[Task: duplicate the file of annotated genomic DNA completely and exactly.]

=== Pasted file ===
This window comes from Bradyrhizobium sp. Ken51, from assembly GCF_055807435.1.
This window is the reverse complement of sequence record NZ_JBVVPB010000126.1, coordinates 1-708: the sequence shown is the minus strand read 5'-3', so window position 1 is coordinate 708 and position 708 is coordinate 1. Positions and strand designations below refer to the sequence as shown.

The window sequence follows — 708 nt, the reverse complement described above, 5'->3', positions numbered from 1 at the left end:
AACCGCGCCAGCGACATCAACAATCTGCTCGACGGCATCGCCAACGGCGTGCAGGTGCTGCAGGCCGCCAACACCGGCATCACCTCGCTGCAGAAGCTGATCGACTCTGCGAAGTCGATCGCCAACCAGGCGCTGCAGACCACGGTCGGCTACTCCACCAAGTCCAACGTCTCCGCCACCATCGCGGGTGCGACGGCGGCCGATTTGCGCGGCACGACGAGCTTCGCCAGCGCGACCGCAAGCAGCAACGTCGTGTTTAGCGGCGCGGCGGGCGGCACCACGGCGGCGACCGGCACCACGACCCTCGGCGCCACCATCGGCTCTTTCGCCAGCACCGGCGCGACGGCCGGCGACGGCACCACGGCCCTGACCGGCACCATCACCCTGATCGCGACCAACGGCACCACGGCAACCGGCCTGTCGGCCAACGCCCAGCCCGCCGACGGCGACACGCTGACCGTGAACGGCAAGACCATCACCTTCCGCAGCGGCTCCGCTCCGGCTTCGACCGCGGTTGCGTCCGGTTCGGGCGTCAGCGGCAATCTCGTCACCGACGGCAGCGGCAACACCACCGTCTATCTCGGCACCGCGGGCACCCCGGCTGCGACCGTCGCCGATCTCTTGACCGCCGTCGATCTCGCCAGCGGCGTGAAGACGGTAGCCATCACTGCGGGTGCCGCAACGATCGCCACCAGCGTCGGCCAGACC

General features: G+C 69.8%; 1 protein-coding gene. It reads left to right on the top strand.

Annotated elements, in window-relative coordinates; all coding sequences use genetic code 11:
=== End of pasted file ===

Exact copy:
This window comes from Bradyrhizobium sp. Ken51, from assembly GCF_055807435.1.
This window is the reverse complement of sequence record NZ_JBVVPB010000126.1, coordinates 1-708: the sequence shown is the minus strand read 5'-3', so window position 1 is coordinate 708 and position 708 is coordinate 1. Positions and strand designations below refer to the sequence as shown.

The window sequence follows — 708 nt, the reverse complement described above, 5'->3', positions numbered from 1 at the left end:
AACCGCGCCAGCGACATCAACAATCTGCTCGACGGCATCGCCAACGGCGTGCAGGTGCTGCAGGCCGCCAACACCGGCATCACCTCGCTGCAGAAGCTGATCGACTCTGCGAAGTCGATCGCCAACCAGGCGCTGCAGACCACGGTCGGCTACTCCACCAAGTCCAACGTCTCCGCCACCATCGCGGGTGCGACGGCGGCCGATTTGCGCGGCACGACGAGCTTCGCCAGCGCGACCGCAAGCAGCAACGTCGTGTTTAGCGGCGCGGCGGGCGGCACCACGGCGGCGACCGGCACCACGACCCTCGGCGCCACCATCGGCTCTTTCGCCAGCACCGGCGCGACGGCCGGCGACGGCACCACGGCCCTGACCGGCACCATCACCCTGATCGCGACCAACGGCACCACGGCAACCGGCCTGTCGGCCAACGCCCAGCCCGCCGACGGCGACACGCTGACCGTGAACGGCAAGACCATCACCTTCCGCAGCGGCTCCGCTCCGGCTTCGACCGCGGTTGCGTCCGGTTCGGGCGTCAGCGGCAATCTCGTCACCGACGGCAGCGGCAACACCACCGTCTATCTCGGCACCGCGGGCACCCCGGCTGCGACCGTCGCCGATCTCTTGACCGCCGTCGATCTCGCCAGCGGCGTGAAGACGGTAGCCATCACTGCGGGTGCCGCAACGATCGCCACCAGCGTCGGCCAGACC

General features: G+C 69.8%; 1 protein-coding gene. It reads left to right on the top strand.

Annotated elements, in window-relative coordinates; all coding sequences use genetic code 11: